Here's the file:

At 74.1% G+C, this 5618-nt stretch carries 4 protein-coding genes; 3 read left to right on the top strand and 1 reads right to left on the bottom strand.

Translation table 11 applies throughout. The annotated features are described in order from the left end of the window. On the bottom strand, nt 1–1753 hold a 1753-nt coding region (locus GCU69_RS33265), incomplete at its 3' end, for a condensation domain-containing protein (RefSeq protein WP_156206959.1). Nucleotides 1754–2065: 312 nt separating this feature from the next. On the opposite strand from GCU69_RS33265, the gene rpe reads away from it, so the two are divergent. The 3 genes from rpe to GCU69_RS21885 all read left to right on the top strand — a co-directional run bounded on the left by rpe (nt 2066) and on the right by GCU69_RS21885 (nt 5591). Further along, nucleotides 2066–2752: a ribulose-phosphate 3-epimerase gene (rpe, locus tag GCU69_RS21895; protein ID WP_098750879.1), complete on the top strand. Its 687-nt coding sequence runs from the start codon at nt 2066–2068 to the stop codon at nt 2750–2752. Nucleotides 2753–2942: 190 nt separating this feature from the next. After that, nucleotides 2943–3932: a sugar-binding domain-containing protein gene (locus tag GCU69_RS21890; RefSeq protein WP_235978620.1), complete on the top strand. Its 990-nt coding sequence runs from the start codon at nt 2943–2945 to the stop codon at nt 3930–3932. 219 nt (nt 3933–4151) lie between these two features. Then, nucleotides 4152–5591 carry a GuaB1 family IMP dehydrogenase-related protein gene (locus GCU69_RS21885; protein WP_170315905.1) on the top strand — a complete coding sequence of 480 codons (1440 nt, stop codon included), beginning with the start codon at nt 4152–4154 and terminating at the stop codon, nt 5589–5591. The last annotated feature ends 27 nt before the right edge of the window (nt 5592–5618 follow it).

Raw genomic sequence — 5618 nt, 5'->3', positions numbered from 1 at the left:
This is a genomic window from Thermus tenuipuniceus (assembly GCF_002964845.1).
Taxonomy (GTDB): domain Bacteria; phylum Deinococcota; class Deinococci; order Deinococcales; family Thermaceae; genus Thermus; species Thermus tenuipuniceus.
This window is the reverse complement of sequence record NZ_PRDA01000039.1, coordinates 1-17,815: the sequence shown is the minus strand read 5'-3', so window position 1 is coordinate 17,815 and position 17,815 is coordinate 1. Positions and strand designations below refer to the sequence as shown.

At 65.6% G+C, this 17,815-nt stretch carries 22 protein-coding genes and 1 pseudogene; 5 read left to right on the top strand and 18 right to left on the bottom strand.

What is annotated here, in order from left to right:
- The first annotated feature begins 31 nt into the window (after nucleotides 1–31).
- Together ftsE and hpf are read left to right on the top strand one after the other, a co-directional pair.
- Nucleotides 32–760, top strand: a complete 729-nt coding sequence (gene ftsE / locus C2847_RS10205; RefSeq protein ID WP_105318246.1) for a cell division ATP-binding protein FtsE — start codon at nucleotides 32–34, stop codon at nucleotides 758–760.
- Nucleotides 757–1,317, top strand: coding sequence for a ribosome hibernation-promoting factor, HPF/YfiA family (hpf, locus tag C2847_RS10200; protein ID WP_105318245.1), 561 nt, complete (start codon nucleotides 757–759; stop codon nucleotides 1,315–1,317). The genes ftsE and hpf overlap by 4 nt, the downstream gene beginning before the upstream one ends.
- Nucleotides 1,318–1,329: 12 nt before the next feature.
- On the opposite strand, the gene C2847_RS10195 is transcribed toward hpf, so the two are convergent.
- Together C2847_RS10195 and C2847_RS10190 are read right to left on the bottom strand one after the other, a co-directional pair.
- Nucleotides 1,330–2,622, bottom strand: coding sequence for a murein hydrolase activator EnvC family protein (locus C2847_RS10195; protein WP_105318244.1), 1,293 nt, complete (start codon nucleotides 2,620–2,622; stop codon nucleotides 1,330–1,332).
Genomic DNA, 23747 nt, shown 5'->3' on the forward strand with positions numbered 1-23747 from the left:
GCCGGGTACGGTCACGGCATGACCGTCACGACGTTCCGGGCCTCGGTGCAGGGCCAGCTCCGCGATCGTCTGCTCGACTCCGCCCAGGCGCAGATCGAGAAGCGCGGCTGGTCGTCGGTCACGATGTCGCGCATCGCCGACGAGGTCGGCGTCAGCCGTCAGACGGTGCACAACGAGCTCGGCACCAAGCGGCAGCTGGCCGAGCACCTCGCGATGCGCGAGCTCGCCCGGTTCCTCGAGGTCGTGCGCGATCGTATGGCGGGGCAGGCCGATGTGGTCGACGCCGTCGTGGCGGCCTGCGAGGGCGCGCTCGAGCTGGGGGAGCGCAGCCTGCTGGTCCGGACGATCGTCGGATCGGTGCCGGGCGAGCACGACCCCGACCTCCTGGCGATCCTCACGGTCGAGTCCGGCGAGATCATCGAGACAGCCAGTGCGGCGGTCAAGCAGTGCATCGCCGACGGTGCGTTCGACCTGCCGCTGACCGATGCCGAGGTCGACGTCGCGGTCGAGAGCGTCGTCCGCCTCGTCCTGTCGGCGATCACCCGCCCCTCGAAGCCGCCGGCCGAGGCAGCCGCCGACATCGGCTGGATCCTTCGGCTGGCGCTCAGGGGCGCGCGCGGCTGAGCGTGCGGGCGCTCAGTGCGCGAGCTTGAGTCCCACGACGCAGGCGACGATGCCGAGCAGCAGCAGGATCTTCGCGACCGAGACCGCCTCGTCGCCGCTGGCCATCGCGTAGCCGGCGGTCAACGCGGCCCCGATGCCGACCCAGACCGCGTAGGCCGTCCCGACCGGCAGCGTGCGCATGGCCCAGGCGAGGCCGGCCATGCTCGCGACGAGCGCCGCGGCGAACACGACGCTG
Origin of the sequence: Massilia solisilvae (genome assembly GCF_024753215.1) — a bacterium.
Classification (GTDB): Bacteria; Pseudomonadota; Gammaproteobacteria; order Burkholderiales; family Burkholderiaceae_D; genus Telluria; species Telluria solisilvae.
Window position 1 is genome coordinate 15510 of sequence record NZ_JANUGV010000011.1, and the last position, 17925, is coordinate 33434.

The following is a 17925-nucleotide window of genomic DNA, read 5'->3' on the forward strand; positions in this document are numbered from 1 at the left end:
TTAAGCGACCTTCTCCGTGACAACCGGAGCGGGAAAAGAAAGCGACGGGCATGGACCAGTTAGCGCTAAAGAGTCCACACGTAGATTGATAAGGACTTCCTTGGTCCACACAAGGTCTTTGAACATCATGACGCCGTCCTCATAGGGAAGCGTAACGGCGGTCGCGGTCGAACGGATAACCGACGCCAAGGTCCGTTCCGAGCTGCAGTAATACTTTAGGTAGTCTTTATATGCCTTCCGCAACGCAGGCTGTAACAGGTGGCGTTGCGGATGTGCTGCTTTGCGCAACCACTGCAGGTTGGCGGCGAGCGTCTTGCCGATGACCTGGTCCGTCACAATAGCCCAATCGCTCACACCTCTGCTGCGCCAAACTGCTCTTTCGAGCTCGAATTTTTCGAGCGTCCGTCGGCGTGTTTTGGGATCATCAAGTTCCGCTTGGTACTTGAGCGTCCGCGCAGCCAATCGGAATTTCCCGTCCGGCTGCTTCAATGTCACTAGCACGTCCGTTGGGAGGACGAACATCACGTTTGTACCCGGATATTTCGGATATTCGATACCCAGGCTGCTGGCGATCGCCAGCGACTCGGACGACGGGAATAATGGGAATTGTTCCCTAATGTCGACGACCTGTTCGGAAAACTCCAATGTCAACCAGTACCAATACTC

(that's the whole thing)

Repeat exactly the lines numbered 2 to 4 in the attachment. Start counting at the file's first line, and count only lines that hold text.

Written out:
Translation table 11 applies throughout. The annotated features are described in order from the left end of the window. On the bottom strand, nt 1–1753 hold a 1753-nt coding region (locus GCU69_RS33265), incomplete at its 3' end, for a condensation domain-containing protein (RefSeq protein WP_156206959.1). Nucleotides 1754–2065: 312 nt separating this feature from the next. On the opposite strand from GCU69_RS33265, the gene rpe reads away from it, so the two are divergent. The 3 genes from rpe to GCU69_RS21885 all read left to right on the top strand — a co-directional run bounded on the left by rpe (nt 2066) and on the right by GCU69_RS21885 (nt 5591). Further along, nucleotides 2066–2752: a ribulose-phosphate 3-epimerase gene (rpe, locus tag GCU69_RS21895; protein ID WP_098750879.1), complete on the top strand. Its 687-nt coding sequence runs from the start codon at nt 2066–2068 to the stop codon at nt 2750–2752. Nucleotides 2753–2942: 190 nt separating this feature from the next. After that, nucleotides 2943–3932: a sugar-binding domain-containing protein gene (locus tag GCU69_RS21890; RefSeq protein WP_235978620.1), complete on the top strand. Its 990-nt coding sequence runs from the start codon at nt 2943–2945 to the stop codon at nt 3930–3932. 219 nt (nt 3933–4151) lie between these two features. Then, nucleotides 4152–5591 carry a GuaB1 family IMP dehydrogenase-related protein gene (locus GCU69_RS21885; protein WP_170315905.1) on the top strand — a complete coding sequence of 480 codons (1440 nt, stop codon included), beginning with the start codon at nt 4152–4154 and terminating at the stop codon, nt 5589–5591. The last annotated feature ends 27 nt before the right edge of the window (nt 5592–5618 follow it).

Raw genomic sequence — 5618 nt, 5'->3', positions numbered from 1 at the left:
This is a genomic window from Thermus tenuipuniceus (assembly GCF_002964845.1).